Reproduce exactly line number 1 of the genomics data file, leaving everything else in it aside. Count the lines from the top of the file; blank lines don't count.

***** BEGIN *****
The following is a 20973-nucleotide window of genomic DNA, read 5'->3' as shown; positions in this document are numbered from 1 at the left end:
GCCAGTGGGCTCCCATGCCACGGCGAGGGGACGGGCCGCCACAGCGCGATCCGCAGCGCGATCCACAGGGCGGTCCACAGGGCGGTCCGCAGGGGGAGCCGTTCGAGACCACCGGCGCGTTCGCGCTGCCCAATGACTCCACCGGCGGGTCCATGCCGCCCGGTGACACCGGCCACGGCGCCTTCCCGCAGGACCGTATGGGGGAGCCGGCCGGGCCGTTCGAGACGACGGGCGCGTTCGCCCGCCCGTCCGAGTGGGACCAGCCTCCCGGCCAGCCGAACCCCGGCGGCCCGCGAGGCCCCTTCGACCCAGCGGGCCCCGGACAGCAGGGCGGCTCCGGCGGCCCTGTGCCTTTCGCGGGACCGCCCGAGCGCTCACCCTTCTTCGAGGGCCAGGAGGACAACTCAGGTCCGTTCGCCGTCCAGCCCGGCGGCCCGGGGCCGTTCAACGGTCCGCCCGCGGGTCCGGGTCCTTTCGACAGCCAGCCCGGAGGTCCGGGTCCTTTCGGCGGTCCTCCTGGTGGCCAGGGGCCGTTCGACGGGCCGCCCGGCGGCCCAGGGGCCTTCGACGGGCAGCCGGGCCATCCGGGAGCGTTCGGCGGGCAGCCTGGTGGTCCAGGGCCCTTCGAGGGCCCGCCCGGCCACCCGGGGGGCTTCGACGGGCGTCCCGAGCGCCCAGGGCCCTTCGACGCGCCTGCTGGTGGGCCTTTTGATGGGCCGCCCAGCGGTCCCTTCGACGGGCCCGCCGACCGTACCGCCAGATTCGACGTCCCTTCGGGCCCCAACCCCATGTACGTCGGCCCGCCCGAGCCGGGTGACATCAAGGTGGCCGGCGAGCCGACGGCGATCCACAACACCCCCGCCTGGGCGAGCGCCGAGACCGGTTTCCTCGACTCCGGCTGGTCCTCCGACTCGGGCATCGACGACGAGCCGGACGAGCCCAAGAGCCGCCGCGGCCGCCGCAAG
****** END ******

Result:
The following is a 20973-nucleotide window of genomic DNA, read 5'->3' as shown; positions in this document are numbered from 1 at the left end: